Wednesday, November 30, 2005

The New Hermetics, and Tradition

A repost from the Esoteric Freemasons Forum (http://efnf.org):

Broken Triangle: But, can you successfully mix all those currents? [OTO, Freemasonry, Hermetics, Golden Dawn, etc.]

Bro:. Scott: In my opinion, yes. I've tried to read Bardon's Introduction to Hermetics and a couple of Golden Dawn texts. The terminology, restrictions, and simple age of the language make it difficult for me, as a modern reader, to decipher what the frak they're talking about.

TNH strips out the terminology, and brings it down to the bare-bones psychological aspects of the rituals and exercises. I find it very useful, and feel I'm making progress at a much faster rate because I can grasp the concept in a framework I can understand, without having to understand the author's framework first, and then the meaning underneath. Hermetics is a sycretic philosophy anyway, taking what is useful, reconciling the opposite, and rejecting the rest as dross. I see no problem with taking these traditional methods, stripping them to their essence, and then adding elements that make it personally fullfilling.

Besides, we have MUCH more access to knowledge and information than our forbearers did even 90 years ago. Theosophy took off with a mix of East and West. Hermetics came out of Greek, Egyptian, and Iranian influences. The mixing is GOOD! Why should we not take advantage of Hypnosis, Neuro-linguistic programming, Leary's 8 step biocircuit model of conciousness, as well as the tree of life, the Tetragrammaton, and the Tarot?

And anyway, I was mixing those currents before, just with more difficulty. The "focus on a theme" route does not work for me, as the focus I seem to be pursuing is self-improvement, and the themes get in the way. Much of my magickal work is utilitarian, getting myself to change my inner world so I can change the outer. (Of course, to totally negate what I was saying, I seem to be pursuing a Christian theme in my inner work: Angels, Demons, 7 virtues and vices, etc. A little Dee, a little Crowley, a little Aquinas, a little Newcomb...)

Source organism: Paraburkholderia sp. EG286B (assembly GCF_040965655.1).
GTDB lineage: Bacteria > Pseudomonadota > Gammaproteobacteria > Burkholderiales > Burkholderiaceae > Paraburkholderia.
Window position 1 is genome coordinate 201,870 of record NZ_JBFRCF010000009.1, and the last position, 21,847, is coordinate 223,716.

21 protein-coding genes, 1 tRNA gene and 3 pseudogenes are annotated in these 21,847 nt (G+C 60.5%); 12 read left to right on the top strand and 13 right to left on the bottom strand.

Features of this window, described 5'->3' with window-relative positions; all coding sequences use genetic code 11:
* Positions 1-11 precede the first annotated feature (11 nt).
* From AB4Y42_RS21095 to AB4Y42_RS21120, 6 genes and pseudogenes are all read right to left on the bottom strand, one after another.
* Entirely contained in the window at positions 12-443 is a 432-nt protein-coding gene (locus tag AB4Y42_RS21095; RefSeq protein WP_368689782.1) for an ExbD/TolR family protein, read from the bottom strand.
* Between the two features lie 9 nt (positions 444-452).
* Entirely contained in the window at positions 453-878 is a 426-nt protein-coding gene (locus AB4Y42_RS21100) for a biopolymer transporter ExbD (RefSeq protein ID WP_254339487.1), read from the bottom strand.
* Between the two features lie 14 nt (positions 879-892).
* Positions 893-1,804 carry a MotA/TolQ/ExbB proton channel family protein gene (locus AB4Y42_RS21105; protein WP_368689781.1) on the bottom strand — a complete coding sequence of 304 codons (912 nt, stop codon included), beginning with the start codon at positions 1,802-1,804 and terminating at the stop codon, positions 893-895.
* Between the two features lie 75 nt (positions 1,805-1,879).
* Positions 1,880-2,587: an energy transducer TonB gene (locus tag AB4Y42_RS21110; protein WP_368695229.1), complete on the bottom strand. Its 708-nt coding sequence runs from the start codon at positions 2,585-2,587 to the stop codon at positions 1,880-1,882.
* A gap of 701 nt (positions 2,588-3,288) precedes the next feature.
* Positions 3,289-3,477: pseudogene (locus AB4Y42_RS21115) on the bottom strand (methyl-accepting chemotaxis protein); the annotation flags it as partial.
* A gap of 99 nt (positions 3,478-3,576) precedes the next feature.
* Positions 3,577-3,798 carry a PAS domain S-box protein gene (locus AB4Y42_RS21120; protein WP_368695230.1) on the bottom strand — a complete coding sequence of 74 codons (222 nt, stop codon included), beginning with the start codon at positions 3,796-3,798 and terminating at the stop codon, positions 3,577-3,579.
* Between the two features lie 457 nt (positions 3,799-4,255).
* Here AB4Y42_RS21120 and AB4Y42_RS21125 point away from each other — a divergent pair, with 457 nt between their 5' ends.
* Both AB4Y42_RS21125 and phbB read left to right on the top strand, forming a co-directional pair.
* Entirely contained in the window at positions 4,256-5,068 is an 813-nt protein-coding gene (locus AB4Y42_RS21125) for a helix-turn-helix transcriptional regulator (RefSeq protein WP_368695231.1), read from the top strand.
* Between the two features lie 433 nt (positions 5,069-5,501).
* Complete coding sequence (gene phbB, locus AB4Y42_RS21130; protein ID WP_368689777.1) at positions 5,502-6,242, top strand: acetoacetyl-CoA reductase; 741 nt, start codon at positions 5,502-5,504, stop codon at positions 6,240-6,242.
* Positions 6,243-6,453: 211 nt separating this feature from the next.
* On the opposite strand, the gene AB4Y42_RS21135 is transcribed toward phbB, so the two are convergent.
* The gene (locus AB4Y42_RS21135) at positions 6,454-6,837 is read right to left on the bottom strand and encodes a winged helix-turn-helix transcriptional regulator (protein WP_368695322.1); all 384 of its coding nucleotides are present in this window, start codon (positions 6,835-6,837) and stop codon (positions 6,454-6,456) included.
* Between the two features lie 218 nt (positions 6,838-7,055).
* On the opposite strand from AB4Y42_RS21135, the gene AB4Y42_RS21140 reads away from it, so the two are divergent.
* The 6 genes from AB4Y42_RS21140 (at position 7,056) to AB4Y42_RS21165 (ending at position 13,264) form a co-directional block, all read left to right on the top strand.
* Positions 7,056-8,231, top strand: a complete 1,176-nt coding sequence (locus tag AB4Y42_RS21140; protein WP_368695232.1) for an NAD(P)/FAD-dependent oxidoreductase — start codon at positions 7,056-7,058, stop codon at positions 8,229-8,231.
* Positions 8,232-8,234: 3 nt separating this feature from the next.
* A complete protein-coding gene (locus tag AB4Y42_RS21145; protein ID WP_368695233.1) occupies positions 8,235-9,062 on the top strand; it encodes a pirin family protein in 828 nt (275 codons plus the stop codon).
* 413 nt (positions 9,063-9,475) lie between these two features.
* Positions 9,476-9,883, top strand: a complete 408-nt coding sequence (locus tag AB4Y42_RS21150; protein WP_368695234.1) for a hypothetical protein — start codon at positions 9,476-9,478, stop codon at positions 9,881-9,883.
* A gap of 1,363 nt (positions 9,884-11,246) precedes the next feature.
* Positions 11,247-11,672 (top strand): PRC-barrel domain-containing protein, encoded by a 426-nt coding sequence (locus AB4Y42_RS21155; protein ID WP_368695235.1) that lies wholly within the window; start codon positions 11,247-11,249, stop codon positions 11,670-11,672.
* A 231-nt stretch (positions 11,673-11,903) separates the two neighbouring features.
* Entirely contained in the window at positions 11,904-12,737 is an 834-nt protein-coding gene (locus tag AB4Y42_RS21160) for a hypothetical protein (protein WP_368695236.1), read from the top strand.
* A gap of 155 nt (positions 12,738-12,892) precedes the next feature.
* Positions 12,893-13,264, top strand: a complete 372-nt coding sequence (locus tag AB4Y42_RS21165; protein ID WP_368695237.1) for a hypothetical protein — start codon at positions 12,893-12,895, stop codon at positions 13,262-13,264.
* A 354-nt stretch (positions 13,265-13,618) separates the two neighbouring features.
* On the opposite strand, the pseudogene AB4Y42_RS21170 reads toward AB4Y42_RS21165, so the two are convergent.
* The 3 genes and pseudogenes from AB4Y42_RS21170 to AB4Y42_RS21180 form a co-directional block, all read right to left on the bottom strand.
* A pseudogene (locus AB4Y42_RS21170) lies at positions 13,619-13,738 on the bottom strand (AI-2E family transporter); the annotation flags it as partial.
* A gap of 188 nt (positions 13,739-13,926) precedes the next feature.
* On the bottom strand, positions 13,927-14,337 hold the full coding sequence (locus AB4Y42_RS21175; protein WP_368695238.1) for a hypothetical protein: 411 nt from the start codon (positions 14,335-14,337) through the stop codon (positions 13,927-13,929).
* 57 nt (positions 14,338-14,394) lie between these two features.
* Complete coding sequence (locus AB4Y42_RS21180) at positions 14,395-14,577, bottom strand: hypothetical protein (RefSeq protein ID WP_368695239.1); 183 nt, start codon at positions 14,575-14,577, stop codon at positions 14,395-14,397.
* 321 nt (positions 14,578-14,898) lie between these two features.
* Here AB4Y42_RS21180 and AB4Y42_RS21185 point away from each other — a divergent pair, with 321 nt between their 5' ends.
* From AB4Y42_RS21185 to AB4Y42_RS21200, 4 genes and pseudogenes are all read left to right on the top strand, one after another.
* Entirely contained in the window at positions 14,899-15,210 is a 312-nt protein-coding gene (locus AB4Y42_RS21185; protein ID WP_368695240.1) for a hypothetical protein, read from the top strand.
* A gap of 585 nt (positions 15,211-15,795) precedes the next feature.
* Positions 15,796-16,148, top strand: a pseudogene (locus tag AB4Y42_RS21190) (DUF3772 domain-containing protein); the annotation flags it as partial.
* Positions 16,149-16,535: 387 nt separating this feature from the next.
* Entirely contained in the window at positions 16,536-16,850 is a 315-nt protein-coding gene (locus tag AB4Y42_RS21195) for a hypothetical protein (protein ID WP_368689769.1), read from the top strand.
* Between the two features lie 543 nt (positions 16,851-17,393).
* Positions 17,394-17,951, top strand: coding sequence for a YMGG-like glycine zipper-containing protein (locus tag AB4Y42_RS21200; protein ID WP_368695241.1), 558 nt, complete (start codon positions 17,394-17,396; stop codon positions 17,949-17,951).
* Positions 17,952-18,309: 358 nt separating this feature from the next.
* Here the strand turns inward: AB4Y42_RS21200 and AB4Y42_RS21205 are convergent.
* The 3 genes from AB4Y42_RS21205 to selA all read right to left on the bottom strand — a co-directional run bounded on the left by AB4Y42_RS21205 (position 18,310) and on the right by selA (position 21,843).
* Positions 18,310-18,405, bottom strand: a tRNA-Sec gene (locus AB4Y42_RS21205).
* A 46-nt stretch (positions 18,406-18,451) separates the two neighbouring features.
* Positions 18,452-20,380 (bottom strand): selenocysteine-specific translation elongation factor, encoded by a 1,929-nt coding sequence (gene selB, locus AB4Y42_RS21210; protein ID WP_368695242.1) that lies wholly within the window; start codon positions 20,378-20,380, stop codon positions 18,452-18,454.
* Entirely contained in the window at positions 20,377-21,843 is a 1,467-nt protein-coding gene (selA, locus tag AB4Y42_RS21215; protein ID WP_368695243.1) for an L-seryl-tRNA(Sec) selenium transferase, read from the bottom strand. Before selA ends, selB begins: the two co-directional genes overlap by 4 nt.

I have no problem with others using the traditional route. It weirds me out to do so, partly due to my upbringing, partly because of my approach. But that is my personal preference. I do find GD fascinating, and see the value in the Freemasonic approach to traditional ritual. It's just that in my personal praxis, I prefer a more modern approach.

Does that mean I won't read the 'classics' like the Kybalion, the Emerald Tablet, Corpus Hermeticum, Liber Astra, etc.? No. I see the value in those books. But for a guide to practice, a magister in absentia, I'll stick with TNH.

2 comments:

Joe Chip said...

I started the New Hermetics program about a week and a half ago. I'm still trying to perfect the "Altered State" technique because I think it will help to become proficient at it before I move on much farther. I've had success with it, much more so than Zen meditation (my back always started to hurt, not used to sitting without a back rest). I'm excited about seeing where following TNH will take me. Anyway, nice to see someone else is working with the same book.

Scott Rassbach said...

I have had a great deal of success with it so far, just from a personal point of view.

Right now, I've got too much going on to really sit and work with it. I'm hoping that after the 21st (wherein I am going to recieve an inititation into the Ordo Sacrae Flamme) I'll have a better idea on how to proceed.